What is DADA2?
DADA2 is a rare, monogenic recessively inherited autoinflammatory disease characterized by systemic inflammation, vasculitis, early-onset stroke, immunodeficiency, and bone marrow failure. The first signs of the disease can be chronic and mild, or severe and acute such as an early onset stroke.
Approximately 25% of patients are diagnosed before one year of age and 77% by age 10 years. Patients with DADA2 who have bone marrow failure tend to present during early infancy, whereas delayed presentation is common in patients with vasculitis affecting medium- and small-sized vessels and systemic inflammation. The mortality is estimated at approximately 8% before the age of 30.
While we only know of approximately 600+ DADA2 patients today, a 2021 study with the DADA2 Foundation, Boston Children's Hospital, and the Broad Institute, suggests 35,000 patients could be affected and undiagnosed globally.
Early diagnosis is critical to minimize systemic organ damage. The best treatments today are TNF inhibitors for the autoinflammatory aspects of the disease. TNF inhibitors have been shown in retrospective clinical studies to reduce autoinflammation and in patients who have had strokes, prevent strokes from recurring. For those with critical bone marrow failure, a bone marrow transplant may be necessary.
The clinical spectrum of DADA2 is broad, and manifestations can vary even among family members with the same genotype.
When was DADA2 Discovered?
For decades, the science around ADA2 – adenosine deaminase2 – trickled out slowly. Despite some research, the enzyme’s function in humans remained elusive. Meanwhile, patients suffered with severe and debilitating symptoms from recurring fevers, vasculitis and pain, to life-altering strokes and bone marrow failure.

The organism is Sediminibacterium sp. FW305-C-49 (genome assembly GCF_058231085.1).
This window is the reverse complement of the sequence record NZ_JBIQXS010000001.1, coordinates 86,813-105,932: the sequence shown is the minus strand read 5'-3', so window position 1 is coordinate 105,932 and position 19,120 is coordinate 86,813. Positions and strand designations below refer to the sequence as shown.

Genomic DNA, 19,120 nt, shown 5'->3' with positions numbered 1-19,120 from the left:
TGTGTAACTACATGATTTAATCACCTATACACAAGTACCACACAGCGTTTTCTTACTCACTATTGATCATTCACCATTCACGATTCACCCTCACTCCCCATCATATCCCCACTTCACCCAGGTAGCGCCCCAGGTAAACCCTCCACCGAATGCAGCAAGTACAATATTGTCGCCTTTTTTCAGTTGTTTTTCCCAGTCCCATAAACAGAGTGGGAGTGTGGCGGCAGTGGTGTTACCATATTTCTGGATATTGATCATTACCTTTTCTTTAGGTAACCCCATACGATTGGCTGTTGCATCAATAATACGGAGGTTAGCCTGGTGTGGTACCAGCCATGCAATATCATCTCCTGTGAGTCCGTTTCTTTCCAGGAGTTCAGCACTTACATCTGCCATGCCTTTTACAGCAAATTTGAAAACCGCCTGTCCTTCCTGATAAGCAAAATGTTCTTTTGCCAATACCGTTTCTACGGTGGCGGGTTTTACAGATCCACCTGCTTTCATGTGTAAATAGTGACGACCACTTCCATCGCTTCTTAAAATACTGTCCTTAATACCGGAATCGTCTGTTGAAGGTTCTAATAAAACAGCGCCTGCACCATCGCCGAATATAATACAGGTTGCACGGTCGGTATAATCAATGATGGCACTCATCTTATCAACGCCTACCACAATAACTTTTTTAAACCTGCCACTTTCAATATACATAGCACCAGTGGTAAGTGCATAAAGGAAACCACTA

The disease itself was finally discovered in 2014 and published in the New England Journal of Medicine (NEJM) by two independent groups at the National Institutes of Health (NIH) and in Jerusalem, Israel, each reporting systemic inflammation and vasculitis caused by mutations in the ADA2 gene. After the publications, a small group met in Houston, Texas at the Clinical Immunology Society meeting to discuss planning a DADA2 conference, with an inaugural conference occurring in 2016. The collaboration at that meeting set off a record-fast pace of clinical and scientific work.
What are the Signs & Symptoms of DADA2?
Meet the DADA2 Human Interactive Graphic
Signs & Symptoms
Click on an organ name to get clinical information about signs & symptoms of DADA2.
Before being tested for DADA2, many patients remain undiagnosed for years, suffering some combination of debilitating pain, fatigue, fevers, rashes, organ damage due to vasculitis and systemic inflammation, severe anemia or other cytopenias, and recurrent strokes.
Diagnosing DADA2 can be tricky since symptoms can mimic so many other diseases. After a good history and physical exam that may suggest a diagnosis of DADA2, it is diagnosed by genetic sequencing and/or ADA2 enzyme activity testing. A blood draw is the usual method for both tests.